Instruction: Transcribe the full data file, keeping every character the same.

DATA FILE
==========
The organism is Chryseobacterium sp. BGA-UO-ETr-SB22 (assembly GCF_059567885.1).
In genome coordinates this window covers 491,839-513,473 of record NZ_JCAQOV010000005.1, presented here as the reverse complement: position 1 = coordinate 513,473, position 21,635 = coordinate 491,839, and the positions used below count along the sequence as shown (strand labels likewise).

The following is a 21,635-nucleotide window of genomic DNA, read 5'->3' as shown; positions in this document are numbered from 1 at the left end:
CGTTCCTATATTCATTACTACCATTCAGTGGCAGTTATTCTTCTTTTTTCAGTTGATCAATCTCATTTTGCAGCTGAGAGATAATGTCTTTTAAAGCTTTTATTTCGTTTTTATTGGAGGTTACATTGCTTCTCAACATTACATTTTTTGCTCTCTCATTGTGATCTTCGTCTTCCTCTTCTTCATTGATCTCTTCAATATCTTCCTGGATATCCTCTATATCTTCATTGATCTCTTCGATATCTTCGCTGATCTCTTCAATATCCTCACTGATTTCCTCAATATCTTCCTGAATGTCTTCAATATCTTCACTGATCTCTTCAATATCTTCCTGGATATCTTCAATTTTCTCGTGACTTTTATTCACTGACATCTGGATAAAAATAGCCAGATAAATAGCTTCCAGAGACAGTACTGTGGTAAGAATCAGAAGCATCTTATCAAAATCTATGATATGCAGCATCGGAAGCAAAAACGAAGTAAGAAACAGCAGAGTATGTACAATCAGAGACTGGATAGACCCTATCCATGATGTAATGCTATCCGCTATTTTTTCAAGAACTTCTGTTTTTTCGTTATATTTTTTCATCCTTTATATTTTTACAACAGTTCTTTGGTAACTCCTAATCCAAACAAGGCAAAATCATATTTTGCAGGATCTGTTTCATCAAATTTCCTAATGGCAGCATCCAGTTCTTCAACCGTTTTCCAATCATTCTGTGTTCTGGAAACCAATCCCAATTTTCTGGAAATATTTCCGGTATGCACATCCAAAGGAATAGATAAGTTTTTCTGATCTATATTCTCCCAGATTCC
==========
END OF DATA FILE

The organism is Chryseobacterium sp. BGA-UO-ETr-SB22 (assembly GCF_059567885.1).
In genome coordinates this window covers 491,839-513,473 of record NZ_JCAQOV010000005.1, presented here as the reverse complement: position 1 = coordinate 513,473, position 21,635 = coordinate 491,839, and the positions used below count along the sequence as shown (strand labels likewise).

The following is a 21,635-nucleotide window of genomic DNA, read 5'->3' as shown; positions in this document are numbered from 1 at the left end:
CGTTCCTATATTCATTACTACCATTCAGTGGCAGTTATTCTTCTTTTTTCAGTTGATCAATCTCATTTTGCAGCTGAGAGATAATGTCTTTTAAAGCTTTTATTTCGTTTTTATTGGAGGTTACATTGCTTCTCAACATTACATTTTTTGCTCTCTCATTGTGATCTTCGTCTTCCTCTTCTTCATTGATCTCTTCAATATCTTCCTGGATATCCTCTATATCTTCATTGATCTCTTCGATATCTTCGCTGATCTCTTCAATATCCTCACTGATTTCCTCAATATCTTCCTGAATGTCTTCAATATCTTCACTGATCTCTTCAATATCTTCCTGGATATCTTCAATTTTCTCGTGACTTTTATTCACTGACATCTGGATAAAAATAGCCAGATAAATAGCTTCCAGAGACAGTACTGTGGTAAGAATCAGAAGCATCTTATCAAAATCTATGATATGCAGCATCGGAAGCAAAAACGAAGTAAGAAACAGCAGAGTATGTACAATCAGAGACTGGATAGACCCTATCCATGATGTAATGCTATCCGCTATTTTTTCAAGAACTTCTGTTTTTTCGTTATATTTTTTCATCCTTTATATTTTTACAACAGTTCTTTGGTAACTCCTAATCCAAACAAGGCAAAATCATATTTTGCAGGATCTGTTTCATCAAATTTCCTAATGGCAGCATCCAGTTCTTCAACCGTTTTCCAATCATTCTGTGTTCTGGAAACCAATCCCAATTTTCTGGAAATATTTCCGGTATGCACATCCAAAGGAATAGATAAGTTTTTCTGATCTATATTCTCCCAGATTCC